But the heaviest load was on Ezeulu's mind. He was used to loneliness. As Chief Priest he had always walked alone in front of Umuaro. But without looking back he had always been able to hear their flute and song which shook the earth because it came from a multitude of voices and the stamping of countless feet. (p.1)
The stance at the beginning of this quotation from near the end of the novel tends to be abstracted, summary, 'authorial'. But the use of such a concrete metaphor tends to restore the quality of the mind of the character, of his experience; rather than maintain the abstracted narrative voice. For the most part, "the reader's centre of orientation is in the now-and-here of the novel figure." 
Similar analyses could be made of other means of characterisation which are typical in the novel generally, but it is proposed to examine two aspects of Arrow of God which, though formal aspects, have more to do with the traditions of African society than with those of the novel: the depiction of wisdom through the use of proverbs; and the importance of dreams.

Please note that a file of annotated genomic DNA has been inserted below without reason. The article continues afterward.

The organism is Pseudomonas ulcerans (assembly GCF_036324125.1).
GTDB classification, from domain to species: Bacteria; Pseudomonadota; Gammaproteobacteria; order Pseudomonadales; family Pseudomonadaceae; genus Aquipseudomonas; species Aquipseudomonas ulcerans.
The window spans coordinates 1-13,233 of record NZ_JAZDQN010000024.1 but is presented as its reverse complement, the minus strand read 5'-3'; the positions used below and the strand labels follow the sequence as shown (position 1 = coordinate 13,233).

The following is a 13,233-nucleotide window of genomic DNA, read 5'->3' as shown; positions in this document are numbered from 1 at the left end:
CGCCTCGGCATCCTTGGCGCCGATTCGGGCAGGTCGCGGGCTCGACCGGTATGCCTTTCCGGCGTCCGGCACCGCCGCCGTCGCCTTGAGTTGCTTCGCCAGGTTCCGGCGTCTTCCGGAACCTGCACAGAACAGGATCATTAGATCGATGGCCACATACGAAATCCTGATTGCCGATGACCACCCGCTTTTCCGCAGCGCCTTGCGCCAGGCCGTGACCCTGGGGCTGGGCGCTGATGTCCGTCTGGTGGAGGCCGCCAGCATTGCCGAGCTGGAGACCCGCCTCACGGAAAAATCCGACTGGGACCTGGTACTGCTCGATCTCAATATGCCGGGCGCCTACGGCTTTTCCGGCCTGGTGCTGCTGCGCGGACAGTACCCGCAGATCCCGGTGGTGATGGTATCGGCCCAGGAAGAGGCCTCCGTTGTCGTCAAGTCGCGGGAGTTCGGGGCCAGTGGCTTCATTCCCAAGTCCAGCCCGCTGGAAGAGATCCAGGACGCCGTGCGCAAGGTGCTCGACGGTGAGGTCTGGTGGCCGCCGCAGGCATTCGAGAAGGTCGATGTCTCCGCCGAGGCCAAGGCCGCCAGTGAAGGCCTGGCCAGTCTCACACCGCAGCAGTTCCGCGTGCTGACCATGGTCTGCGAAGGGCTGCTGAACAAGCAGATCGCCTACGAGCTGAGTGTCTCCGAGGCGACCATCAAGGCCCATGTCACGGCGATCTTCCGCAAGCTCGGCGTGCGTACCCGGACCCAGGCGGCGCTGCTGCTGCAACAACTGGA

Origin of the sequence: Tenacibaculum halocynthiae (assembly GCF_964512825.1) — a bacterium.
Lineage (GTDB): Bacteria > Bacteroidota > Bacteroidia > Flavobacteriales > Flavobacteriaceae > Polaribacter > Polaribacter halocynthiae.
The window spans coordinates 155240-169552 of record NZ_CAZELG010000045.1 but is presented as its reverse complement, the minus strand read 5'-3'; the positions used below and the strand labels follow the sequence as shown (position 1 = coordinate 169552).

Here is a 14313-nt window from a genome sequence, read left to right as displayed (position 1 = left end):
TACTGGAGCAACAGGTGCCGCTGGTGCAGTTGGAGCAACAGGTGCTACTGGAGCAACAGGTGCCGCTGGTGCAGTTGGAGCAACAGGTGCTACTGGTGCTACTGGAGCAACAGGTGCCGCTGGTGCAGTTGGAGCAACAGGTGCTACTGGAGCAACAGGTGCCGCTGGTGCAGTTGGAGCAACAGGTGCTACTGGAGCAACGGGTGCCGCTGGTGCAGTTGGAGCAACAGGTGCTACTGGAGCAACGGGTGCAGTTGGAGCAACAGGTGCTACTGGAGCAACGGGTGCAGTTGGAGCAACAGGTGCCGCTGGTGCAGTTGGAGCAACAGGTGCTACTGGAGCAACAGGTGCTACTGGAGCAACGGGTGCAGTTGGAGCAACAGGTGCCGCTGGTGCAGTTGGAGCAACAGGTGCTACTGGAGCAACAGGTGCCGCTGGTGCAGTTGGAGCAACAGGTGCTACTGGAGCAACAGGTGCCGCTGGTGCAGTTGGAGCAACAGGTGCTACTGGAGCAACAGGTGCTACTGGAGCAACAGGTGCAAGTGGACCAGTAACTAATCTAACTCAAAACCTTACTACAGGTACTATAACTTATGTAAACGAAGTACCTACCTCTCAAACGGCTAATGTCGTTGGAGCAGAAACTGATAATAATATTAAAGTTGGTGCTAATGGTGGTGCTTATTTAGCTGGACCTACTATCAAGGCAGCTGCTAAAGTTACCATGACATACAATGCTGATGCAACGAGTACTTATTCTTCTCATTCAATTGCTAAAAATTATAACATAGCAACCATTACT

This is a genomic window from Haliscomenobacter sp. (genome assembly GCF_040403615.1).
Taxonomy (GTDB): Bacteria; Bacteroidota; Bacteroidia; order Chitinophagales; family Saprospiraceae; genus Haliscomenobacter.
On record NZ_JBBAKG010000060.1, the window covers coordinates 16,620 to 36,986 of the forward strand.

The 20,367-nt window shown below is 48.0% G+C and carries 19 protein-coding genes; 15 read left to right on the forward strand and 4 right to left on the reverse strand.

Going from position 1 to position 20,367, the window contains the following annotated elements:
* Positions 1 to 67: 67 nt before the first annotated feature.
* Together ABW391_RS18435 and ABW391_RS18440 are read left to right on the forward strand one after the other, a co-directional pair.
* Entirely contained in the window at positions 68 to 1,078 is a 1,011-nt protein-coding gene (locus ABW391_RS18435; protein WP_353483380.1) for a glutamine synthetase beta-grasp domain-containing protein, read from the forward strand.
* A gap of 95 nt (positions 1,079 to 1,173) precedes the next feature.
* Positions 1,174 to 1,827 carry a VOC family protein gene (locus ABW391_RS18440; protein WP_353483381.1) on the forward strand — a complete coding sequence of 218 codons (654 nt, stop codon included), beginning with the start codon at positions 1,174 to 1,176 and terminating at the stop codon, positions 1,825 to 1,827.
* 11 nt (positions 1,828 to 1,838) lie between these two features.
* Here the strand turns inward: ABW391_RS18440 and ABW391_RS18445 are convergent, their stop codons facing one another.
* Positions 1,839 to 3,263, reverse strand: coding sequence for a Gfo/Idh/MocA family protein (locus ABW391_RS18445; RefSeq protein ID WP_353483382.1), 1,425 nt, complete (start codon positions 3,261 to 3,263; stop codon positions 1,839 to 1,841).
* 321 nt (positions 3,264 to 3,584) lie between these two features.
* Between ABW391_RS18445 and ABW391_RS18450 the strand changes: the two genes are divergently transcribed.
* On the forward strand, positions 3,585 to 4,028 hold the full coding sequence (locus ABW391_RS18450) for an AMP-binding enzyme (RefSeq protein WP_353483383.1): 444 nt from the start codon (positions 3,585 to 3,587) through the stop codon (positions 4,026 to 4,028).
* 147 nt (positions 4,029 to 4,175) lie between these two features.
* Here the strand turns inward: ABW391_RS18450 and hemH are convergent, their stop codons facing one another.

Proverbs are used by a variety of characters, including the narrator, but their use is most significant in the scenes of confrontation between tribal elders. The ability to use proverbs appropriately and forcefully seems to be one of the ways by which people in the Ibo society of the novel judge each other. It therefore becomes part of the reader's critical framework for understanding character.
In an early scene the elders of Umuaro debate whether or not they should go to war with a neighbouring clan.  Proverbs are used as devices of argument in the same way as appeals to authority. As one of them says: "Wisdom is like a goatskin bag; every man carries his own. Knowledge of the land is also like that." Every man may also draw from his bag of proverbs which is traditionally handed to him what he needs for present contingencies. This is particularly noticeable at the conclusion of the discussion. Although Ezeulu speaks to the assembly in an angry way - "It was like the salute of an enraged Mask." - he is nevertheless able to make use of many traditional sayings in making his point.